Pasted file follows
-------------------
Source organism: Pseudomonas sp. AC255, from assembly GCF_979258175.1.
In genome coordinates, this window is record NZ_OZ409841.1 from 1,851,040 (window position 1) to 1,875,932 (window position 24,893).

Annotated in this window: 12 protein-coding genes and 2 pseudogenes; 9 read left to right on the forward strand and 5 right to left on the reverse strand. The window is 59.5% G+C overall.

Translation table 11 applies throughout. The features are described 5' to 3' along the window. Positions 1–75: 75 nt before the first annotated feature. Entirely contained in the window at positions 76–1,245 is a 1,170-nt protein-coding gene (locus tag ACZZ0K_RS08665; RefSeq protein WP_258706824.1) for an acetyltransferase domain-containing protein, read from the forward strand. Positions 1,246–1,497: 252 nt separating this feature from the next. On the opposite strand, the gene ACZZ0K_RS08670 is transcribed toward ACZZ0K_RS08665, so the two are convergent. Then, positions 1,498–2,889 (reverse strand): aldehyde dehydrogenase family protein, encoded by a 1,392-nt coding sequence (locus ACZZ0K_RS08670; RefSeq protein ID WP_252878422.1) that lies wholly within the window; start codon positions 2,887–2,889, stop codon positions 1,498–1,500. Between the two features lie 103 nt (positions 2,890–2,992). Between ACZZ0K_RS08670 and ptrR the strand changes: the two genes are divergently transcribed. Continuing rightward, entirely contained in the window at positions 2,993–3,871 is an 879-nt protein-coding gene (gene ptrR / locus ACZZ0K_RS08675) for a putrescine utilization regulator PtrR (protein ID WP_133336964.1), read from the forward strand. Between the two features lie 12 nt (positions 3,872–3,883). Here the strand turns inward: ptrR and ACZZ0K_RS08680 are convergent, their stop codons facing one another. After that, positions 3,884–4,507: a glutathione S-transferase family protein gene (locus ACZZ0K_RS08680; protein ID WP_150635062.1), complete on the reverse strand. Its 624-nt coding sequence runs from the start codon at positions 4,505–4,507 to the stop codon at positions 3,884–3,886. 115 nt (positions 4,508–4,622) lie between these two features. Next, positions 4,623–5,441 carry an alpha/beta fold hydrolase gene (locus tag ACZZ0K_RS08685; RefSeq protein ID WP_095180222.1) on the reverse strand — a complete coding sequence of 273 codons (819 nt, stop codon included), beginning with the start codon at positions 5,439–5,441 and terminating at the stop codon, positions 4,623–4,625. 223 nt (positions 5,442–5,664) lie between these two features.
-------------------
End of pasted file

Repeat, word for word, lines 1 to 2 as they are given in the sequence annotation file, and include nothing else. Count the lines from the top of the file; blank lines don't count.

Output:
Source organism: Pseudomonas sp. AC255, from assembly GCF_979258175.1.
In genome coordinates, this window is record NZ_OZ409841.1 from 1,851,040 (window position 1) to 1,875,932 (window position 24,893).